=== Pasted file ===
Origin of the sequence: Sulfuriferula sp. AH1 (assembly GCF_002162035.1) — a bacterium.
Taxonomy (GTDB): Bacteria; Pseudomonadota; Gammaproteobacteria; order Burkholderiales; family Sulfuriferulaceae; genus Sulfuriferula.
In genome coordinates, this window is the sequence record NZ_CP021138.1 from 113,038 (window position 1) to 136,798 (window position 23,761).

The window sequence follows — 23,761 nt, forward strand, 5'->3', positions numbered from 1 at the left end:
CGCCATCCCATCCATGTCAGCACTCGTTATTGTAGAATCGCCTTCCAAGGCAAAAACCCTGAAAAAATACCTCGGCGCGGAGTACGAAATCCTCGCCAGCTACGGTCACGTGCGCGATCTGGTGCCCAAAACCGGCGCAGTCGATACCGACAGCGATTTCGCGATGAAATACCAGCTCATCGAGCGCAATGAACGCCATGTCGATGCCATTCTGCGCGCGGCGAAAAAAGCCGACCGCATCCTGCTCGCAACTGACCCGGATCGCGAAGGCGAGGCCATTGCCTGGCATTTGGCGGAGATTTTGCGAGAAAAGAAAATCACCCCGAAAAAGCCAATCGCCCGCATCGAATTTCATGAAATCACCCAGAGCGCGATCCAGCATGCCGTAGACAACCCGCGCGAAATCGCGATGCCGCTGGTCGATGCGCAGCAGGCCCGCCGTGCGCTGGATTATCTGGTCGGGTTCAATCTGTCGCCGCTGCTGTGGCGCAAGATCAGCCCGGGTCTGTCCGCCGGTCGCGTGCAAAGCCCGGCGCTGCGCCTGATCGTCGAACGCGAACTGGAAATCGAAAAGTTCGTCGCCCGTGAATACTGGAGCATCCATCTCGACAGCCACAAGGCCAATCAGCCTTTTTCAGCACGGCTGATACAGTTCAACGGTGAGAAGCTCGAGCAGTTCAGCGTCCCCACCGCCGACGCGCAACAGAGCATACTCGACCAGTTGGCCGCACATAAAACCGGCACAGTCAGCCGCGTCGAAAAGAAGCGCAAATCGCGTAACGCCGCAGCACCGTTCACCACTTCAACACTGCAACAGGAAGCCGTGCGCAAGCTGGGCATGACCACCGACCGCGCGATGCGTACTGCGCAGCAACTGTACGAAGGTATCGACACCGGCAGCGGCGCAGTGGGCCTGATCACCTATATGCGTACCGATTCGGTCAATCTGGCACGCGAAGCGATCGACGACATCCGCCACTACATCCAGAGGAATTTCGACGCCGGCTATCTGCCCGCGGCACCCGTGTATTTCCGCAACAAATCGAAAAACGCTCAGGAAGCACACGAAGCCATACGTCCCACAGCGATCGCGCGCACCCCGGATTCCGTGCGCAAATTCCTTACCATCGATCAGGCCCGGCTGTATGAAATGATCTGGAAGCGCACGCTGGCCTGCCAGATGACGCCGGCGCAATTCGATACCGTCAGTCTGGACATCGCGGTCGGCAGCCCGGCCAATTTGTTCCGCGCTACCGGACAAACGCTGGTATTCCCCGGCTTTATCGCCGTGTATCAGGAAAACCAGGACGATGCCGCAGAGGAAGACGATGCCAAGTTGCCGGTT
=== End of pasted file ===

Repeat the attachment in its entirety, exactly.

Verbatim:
Origin of the sequence: Sulfuriferula sp. AH1 (assembly GCF_002162035.1) — a bacterium.
Taxonomy (GTDB): Bacteria; Pseudomonadota; Gammaproteobacteria; order Burkholderiales; family Sulfuriferulaceae; genus Sulfuriferula.
In genome coordinates, this window is the sequence record NZ_CP021138.1 from 113,038 (window position 1) to 136,798 (window position 23,761).

The window sequence follows — 23,761 nt, forward strand, 5'->3', positions numbered from 1 at the left end:
CGCCATCCCATCCATGTCAGCACTCGTTATTGTAGAATCGCCTTCCAAGGCAAAAACCCTGAAAAAATACCTCGGCGCGGAGTACGAAATCCTCGCCAGCTACGGTCACGTGCGCGATCTGGTGCCCAAAACCGGCGCAGTCGATACCGACAGCGATTTCGCGATGAAATACCAGCTCATCGAGCGCAATGAACGCCATGTCGATGCCATTCTGCGCGCGGCGAAAAAAGCCGACCGCATCCTGCTCGCAACTGACCCGGATCGCGAAGGCGAGGCCATTGCCTGGCATTTGGCGGAGATTTTGCGAGAAAAGAAAATCACCCCGAAAAAGCCAATCGCCCGCATCGAATTTCATGAAATCACCCAGAGCGCGATCCAGCATGCCGTAGACAACCCGCGCGAAATCGCGATGCCGCTGGTCGATGCGCAGCAGGCCCGCCGTGCGCTGGATTATCTGGTCGGGTTCAATCTGTCGCCGCTGCTGTGGCGCAAGATCAGCCCGGGTCTGTCCGCCGGTCGCGTGCAAAGCCCGGCGCTGCGCCTGATCGTCGAACGCGAACTGGAAATCGAAAAGTTCGTCGCCCGTGAATACTGGAGCATCCATCTCGACAGCCACAAGGCCAATCAGCCTTTTTCAGCACGGCTGATACAGTTCAACGGTGAGAAGCTCGAGCAGTTCAGCGTCCCCACCGCCGACGCGCAACAGAGCATACTCGACCAGTTGGCCGCACATAAAACCGGCACAGTCAGCCGCGTCGAAAAGAAGCGCAAATCGCGTAACGCCGCAGCACCGTTCACCACTTCAACACTGCAACAGGAAGCCGTGCGCAAGCTGGGCATGACCACCGACCGCGCGATGCGTACTGCGCAGCAACTGTACGAAGGTATCGACACCGGCAGCGGCGCAGTGGGCCTGATCACCTATATGCGTACCGATTCGGTCAATCTGGCACGCGAAGCGATCGACGACATCCGCCACTACATCCAGAGGAATTTCGACGCCGGCTATCTGCCCGCGGCACCCGTGTATTTCCGCAACAAATCGAAAAACGCTCAGGAAGCACACGAAGCCATACGTCCCACAGCGATCGCGCGCACCCCGGATTCCGTGCGCAAATTCCTTACCATCGATCAGGCCCGGCTGTATGAAATGATCTGGAAGCGCACGCTGGCCTGCCAGATGACGCCGGCGCAATTCGATACCGTCAGTCTGGACATCGCGGTCGGCAGCCCGGCCAATTTGTTCCGCGCTACCGGACAAACGCTGGTATTCCCCGGCTTTATCGCCGTGTATCAGGAAAACCAGGACGATGCCGCAGAGGAAGACGATGCCAAGTTGCCGGTT